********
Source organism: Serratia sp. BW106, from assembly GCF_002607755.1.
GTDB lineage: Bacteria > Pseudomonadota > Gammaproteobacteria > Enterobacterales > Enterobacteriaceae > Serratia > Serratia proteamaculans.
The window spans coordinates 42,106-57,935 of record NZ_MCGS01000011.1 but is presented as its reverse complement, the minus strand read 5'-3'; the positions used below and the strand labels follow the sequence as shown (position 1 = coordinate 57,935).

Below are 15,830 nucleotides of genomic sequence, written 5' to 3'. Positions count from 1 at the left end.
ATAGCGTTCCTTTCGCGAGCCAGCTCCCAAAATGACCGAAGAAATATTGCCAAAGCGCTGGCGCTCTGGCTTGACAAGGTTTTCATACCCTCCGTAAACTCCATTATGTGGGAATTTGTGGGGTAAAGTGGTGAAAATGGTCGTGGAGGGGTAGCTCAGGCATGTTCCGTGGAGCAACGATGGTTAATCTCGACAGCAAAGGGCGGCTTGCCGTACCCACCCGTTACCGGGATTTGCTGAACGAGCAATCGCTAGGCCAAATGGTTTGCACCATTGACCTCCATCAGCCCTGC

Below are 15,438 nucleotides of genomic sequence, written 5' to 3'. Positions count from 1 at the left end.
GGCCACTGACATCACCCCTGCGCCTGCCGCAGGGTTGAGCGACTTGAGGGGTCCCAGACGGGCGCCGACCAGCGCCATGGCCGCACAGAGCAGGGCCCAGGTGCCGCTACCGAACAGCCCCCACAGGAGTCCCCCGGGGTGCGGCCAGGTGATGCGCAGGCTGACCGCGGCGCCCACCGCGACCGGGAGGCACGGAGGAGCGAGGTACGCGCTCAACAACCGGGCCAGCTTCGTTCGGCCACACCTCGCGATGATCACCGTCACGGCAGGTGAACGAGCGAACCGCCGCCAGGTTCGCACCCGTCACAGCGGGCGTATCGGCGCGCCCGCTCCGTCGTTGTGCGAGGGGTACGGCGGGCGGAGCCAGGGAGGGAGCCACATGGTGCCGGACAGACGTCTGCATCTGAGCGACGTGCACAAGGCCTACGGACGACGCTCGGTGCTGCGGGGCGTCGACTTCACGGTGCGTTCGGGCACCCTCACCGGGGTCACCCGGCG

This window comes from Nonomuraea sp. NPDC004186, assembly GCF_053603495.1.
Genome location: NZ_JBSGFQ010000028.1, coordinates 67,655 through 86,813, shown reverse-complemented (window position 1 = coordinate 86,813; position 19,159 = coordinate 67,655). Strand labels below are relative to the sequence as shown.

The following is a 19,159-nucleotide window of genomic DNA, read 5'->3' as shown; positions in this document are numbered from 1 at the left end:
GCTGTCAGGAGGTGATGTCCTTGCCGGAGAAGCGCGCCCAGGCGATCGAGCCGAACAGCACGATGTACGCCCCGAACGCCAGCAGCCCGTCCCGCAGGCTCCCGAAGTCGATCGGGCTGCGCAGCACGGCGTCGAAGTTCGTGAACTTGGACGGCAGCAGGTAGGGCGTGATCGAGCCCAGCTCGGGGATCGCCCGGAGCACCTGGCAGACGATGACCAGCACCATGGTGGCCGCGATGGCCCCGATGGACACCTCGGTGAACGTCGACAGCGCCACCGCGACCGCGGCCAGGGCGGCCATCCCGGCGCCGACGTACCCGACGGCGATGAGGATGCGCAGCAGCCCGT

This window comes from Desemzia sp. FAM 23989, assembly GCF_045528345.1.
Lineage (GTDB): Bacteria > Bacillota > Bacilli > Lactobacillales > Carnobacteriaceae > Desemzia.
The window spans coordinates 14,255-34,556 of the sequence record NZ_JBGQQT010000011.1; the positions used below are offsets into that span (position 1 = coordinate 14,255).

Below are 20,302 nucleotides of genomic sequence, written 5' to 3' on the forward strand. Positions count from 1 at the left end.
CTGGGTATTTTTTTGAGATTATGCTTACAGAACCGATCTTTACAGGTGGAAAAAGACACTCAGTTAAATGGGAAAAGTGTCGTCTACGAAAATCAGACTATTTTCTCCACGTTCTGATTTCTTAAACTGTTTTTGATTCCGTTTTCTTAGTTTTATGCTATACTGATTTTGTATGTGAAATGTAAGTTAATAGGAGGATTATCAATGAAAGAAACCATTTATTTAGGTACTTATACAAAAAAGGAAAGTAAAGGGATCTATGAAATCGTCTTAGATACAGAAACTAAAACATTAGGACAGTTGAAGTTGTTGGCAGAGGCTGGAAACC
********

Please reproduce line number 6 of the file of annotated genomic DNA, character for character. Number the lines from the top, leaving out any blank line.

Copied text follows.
Below are 15,438 nucleotides of genomic sequence, written 5' to 3'. Positions count from 1 at the left end.